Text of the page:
World Mental Health Day

World Mental Health Day is on October 10 and as our understanding of mental health grows, we grow along with it. Mental health has come a long way since the early nineties when the World Federation of Mental Health (WFMH) officially established the day. Our self-awareness and sensitivity towards it have changed things for the better. Our language surrounding mental health has improved as words like “crazy” and “lunatic” are used less flippantly, and we come to better understand that they can be unintentionally hurtful and stigmatizing. While we’ve learned a lot, there’s still so much more we can do to evolve as a society.

HISTORY OF WORLD MENTAL HEALTH DAY

In 1992, the World Federation of Mental Health led by the deputy secretary-general at the time, Richard Hunter, created World Mental Health Day. They didn’t have a precise objective other than to advocate for mental health as a whole. To say the least, it was an uphill climb to change a plethora of bad and dangerous habits that were making a difficult situation worse for people.

The world had a host of mental health issues that weren’t properly being treated. There were struggles to gain public funding for treatment in France, inhumane treatment in New Zealand, and an overall ignorance in regards to what mental health actually is. The WFMH knew that they needed to act on a global scale to solve a global crisis.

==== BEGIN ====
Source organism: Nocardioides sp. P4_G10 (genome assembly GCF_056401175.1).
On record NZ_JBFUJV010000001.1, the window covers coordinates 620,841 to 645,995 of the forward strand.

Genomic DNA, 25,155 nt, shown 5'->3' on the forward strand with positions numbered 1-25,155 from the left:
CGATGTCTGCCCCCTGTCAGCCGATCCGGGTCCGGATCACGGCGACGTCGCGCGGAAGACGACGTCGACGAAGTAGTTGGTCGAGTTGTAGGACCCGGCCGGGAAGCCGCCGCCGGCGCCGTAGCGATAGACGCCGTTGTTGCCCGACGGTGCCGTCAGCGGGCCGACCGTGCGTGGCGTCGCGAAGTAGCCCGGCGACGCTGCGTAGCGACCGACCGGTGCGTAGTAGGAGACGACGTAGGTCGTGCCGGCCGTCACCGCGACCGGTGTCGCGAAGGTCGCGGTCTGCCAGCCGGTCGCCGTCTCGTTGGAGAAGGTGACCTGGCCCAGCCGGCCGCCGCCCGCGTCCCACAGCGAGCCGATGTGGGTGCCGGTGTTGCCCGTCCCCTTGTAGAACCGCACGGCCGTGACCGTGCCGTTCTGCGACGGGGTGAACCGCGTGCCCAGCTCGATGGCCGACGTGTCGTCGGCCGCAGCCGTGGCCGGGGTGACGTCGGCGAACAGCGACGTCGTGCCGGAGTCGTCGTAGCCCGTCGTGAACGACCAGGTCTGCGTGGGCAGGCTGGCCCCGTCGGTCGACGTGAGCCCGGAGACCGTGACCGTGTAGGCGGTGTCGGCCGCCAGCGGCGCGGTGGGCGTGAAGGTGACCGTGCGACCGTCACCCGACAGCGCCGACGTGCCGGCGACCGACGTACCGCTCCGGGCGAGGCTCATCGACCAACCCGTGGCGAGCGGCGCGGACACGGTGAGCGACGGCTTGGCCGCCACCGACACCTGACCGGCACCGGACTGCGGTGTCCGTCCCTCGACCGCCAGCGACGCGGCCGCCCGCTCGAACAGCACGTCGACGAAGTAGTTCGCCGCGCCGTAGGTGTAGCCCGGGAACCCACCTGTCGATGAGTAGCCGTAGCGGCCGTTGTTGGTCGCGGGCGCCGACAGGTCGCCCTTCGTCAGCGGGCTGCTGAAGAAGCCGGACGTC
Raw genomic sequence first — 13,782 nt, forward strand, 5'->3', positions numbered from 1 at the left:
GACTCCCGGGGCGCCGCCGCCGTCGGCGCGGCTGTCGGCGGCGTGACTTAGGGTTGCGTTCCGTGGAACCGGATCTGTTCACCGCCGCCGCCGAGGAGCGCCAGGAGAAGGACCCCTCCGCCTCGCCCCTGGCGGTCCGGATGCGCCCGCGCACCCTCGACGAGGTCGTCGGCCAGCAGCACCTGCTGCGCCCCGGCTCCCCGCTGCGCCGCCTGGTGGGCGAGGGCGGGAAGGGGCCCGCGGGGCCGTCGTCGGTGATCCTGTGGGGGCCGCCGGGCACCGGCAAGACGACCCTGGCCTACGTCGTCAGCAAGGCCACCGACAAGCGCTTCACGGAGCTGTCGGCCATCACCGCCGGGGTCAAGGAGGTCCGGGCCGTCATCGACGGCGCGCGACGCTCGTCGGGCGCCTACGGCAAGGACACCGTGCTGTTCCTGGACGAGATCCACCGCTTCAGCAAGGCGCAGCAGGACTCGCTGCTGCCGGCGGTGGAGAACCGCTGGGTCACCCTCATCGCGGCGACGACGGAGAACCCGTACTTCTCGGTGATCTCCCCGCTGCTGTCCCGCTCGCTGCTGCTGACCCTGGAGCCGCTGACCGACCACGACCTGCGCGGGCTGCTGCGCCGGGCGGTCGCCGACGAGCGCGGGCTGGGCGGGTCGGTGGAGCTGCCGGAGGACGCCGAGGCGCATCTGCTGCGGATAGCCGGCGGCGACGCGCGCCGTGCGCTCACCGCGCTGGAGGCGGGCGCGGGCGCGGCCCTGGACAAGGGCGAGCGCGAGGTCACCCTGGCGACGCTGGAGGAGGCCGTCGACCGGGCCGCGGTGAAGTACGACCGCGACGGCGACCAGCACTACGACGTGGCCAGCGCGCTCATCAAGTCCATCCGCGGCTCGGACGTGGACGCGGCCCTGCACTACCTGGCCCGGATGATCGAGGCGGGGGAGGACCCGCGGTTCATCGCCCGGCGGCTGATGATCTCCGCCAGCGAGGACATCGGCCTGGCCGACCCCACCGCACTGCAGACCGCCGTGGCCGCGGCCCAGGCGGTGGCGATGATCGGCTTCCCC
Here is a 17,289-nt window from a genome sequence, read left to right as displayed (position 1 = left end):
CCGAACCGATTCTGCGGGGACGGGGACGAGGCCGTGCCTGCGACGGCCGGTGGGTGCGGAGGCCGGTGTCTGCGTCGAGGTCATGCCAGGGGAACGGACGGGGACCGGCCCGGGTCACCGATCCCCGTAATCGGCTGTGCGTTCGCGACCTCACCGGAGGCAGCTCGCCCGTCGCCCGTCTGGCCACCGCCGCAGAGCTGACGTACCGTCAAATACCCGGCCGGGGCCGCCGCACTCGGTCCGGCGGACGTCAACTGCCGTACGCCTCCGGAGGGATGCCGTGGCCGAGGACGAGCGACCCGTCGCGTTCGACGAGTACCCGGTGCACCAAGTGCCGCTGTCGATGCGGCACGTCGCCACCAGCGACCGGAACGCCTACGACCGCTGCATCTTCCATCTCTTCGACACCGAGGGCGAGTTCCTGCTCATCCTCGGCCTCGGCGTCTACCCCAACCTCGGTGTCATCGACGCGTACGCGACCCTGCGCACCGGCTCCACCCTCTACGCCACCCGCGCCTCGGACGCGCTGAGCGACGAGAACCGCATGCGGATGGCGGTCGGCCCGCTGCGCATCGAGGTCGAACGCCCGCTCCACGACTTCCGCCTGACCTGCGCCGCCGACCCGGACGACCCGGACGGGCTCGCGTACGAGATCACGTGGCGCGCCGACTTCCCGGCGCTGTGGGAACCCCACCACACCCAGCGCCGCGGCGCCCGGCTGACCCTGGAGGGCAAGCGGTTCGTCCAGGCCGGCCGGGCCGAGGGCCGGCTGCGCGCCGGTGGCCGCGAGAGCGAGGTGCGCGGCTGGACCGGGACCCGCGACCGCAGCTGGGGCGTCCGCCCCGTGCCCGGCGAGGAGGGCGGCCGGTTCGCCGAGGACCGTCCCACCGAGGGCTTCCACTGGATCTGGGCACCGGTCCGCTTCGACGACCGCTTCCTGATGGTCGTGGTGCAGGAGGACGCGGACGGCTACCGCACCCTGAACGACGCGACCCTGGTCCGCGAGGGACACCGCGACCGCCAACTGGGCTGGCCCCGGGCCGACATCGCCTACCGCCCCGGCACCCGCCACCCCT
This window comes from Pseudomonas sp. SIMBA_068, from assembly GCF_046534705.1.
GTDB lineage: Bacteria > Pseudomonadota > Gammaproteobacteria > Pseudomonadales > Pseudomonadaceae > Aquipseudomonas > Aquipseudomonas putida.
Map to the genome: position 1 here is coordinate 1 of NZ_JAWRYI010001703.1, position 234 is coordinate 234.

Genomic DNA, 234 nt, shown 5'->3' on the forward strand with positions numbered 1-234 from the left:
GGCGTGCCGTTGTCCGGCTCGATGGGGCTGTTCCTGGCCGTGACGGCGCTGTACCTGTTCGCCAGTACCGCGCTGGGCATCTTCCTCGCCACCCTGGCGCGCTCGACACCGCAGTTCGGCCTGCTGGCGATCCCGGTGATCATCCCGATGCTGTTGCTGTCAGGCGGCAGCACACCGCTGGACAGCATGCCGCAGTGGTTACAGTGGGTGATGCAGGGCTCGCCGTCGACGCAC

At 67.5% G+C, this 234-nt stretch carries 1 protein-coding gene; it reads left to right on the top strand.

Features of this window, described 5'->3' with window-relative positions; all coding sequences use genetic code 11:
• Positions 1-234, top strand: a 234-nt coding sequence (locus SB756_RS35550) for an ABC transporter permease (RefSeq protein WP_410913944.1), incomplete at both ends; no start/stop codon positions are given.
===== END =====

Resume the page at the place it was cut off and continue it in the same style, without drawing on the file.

For the first three years, there was a two-hour telecast broadcast across the globe through the U.S. information agency satellite. The studio was located in Tallahassee, Florida and it became a useful way to get their message of advocacy out to the world. They had participation from Chile, England, Australia, and Zambia, while Geneva, Atlanta, and Mexico City pre-taped segments for the broadcast.

The first World Mental Health Day theme was ‘Improving the Quality of Mental Health Services throughout the World’ in 1994. 27 countries sent feedback reports after the campaign and there were national campaigns in Australia and England. Continuing this momentum, WFMH board members across the globe arranged events in accordance with the day and its growing popularity among government departments, organizations, and civilians alike.

Starting in 1995 and continuing on, the Pan American Health Organization (PAHO) arranged the translation of the planning kit material into Spanish, French, Russian, Hindi, Japanese, Chinese, and Arabic. As the years passed, more countries got involved and, consequently, so did civilians as the perception of mental health became more synonymous with human rights.

The themes for World Mental Health Day expanded along with the times. Women, children, health, work, trauma, suicide, and so much more became a part of the conversation, and today, the average citizen is more knowledgeable in regards to mental health.